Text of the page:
Selling plants online still tough for garden centres

Garden centres continue to find it difficult to sell plants online, according to Crocus co-founder Peter Clay.

Wyevale Garden Centres is due to launch its delayed online offer in spring 2016, while online retailer Primrose has made efforts to match its hard goods offer with plants over the past year. Garden centres are split as to the value of e-commerce, with the likes of Haskins questioning it and other such as Hayes turning online transactions into a fifth of sales.

Clay said: "I think it probably is proving difficult for garden centres to sell plants online. Within garden centres, fewer and fewer are plant centres. They are more destination centres so if plants are only 15-20 per cent of turnover it's quite difficult to devote an awful lot of resource to an online plant offer because you don't have the resource. We're known for our plants and less known for our products, but garden centres are 30-40 per cent or more food and then there's the ferts and chems and the franchises. We don't have that problem."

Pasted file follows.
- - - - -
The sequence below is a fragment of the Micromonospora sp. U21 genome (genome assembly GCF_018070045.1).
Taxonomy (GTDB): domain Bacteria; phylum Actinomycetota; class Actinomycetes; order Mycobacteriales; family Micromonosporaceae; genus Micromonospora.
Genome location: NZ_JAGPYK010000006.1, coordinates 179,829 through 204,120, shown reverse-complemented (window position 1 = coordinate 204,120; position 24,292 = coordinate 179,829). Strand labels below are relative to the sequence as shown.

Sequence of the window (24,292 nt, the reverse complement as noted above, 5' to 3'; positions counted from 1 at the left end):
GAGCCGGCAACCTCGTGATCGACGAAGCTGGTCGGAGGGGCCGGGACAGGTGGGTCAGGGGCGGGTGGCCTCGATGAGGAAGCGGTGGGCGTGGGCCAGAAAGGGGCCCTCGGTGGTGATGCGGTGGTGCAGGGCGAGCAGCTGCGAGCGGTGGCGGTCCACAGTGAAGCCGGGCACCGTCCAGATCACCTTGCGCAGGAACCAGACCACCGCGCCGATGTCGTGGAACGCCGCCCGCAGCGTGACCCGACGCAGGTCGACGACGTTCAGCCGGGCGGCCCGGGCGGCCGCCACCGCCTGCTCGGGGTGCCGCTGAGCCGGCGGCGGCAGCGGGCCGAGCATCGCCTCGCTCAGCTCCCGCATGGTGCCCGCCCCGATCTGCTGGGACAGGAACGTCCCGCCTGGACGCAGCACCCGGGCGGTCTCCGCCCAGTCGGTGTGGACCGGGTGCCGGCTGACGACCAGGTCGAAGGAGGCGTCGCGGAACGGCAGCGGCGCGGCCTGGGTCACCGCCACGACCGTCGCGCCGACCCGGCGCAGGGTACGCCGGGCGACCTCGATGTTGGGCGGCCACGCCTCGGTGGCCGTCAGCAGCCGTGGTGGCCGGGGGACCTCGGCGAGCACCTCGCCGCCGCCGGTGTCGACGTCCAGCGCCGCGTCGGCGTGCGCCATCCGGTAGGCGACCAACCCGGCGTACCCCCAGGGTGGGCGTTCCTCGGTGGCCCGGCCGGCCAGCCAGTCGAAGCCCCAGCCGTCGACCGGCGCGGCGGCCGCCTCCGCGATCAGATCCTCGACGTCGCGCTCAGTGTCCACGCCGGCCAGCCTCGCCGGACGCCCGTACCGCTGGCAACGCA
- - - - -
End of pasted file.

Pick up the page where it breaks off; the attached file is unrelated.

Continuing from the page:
He added that for garden centres moving into online plant retailing: "The difficult thing is the cost of delivery." He asked whether garden centres should charge a differential for click-and-collect and pointed out that pricing small volume selling delivery "will cost a lot of money".

The biggest online garden retailer, Primrose, is "clearly selling garden products very efficiently but their range is very different to us". He added: "Plants are difficult because they are live things. First you have to grow them, then pick and pack, and get them to the customer without damage."

Crocus promotes itself at the RHS Chelsea Flower Show, where it has won 20 gold medals and seven best-in-shows. Clay said: "The aim at Chelsea is to offer the ordinary gardener the same palette of plants that the top gold medallist at Chelsea uses within 12 months. People may not know the cost of plants but they know the cost of delivery and that becomes the known-value item, and you're suddenly looking expensive for your plants if you're charging £6 for delivery."

He added: "The opportunity lies with the specialist grower of unusual plants. You get a market around the world and people are not price-sensitive and don't mind £20 for delivery because it's the only place they're going to get that plant. But with broad range to compete with the garden centre, price and cost of delivery is key."

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